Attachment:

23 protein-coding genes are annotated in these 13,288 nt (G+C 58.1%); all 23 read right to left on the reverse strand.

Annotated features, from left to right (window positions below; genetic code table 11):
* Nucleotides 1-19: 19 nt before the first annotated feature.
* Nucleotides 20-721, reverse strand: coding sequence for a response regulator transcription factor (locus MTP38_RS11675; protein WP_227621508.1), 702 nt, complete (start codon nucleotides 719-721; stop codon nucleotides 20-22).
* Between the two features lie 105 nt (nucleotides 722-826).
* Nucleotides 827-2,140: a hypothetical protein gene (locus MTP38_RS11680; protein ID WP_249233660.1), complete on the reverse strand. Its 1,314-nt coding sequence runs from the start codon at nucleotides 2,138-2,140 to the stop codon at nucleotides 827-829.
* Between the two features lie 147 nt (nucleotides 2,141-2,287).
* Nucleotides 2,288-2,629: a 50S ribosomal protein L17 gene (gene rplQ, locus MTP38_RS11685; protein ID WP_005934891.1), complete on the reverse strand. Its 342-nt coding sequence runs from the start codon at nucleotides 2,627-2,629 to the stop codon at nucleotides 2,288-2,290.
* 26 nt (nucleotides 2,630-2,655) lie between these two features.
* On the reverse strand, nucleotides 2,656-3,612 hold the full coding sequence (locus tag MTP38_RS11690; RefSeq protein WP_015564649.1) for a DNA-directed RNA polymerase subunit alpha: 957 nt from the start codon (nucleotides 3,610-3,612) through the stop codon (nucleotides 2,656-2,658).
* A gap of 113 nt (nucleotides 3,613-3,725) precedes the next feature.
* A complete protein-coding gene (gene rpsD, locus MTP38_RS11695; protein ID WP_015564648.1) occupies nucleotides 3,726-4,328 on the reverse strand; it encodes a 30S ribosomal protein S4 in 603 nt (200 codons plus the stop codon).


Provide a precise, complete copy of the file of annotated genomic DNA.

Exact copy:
23 protein-coding genes are annotated in these 13,288 nt (G+C 58.1%); all 23 read right to left on the reverse strand.

Annotated features, from left to right (window positions below; genetic code table 11):
* Nucleotides 1-19: 19 nt before the first annotated feature.
* Nucleotides 20-721, reverse strand: coding sequence for a response regulator transcription factor (locus MTP38_RS11675; protein WP_227621508.1), 702 nt, complete (start codon nucleotides 719-721; stop codon nucleotides 20-22).
* Between the two features lie 105 nt (nucleotides 722-826).
* Nucleotides 827-2,140: a hypothetical protein gene (locus MTP38_RS11680; protein ID WP_249233660.1), complete on the reverse strand. Its 1,314-nt coding sequence runs from the start codon at nucleotides 2,138-2,140 to the stop codon at nucleotides 827-829.
* Between the two features lie 147 nt (nucleotides 2,141-2,287).
* Nucleotides 2,288-2,629: a 50S ribosomal protein L17 gene (gene rplQ, locus MTP38_RS11685; protein ID WP_005934891.1), complete on the reverse strand. Its 342-nt coding sequence runs from the start codon at nucleotides 2,627-2,629 to the stop codon at nucleotides 2,288-2,290.
* 26 nt (nucleotides 2,630-2,655) lie between these two features.
* On the reverse strand, nucleotides 2,656-3,612 hold the full coding sequence (locus tag MTP38_RS11690; RefSeq protein WP_015564649.1) for a DNA-directed RNA polymerase subunit alpha: 957 nt from the start codon (nucleotides 3,610-3,612) through the stop codon (nucleotides 2,656-2,658).
* A gap of 113 nt (nucleotides 3,613-3,725) precedes the next feature.
* A complete protein-coding gene (gene rpsD, locus MTP38_RS11695; protein ID WP_015564648.1) occupies nucleotides 3,726-4,328 on the reverse strand; it encodes a 30S ribosomal protein S4 in 603 nt (200 codons plus the stop codon).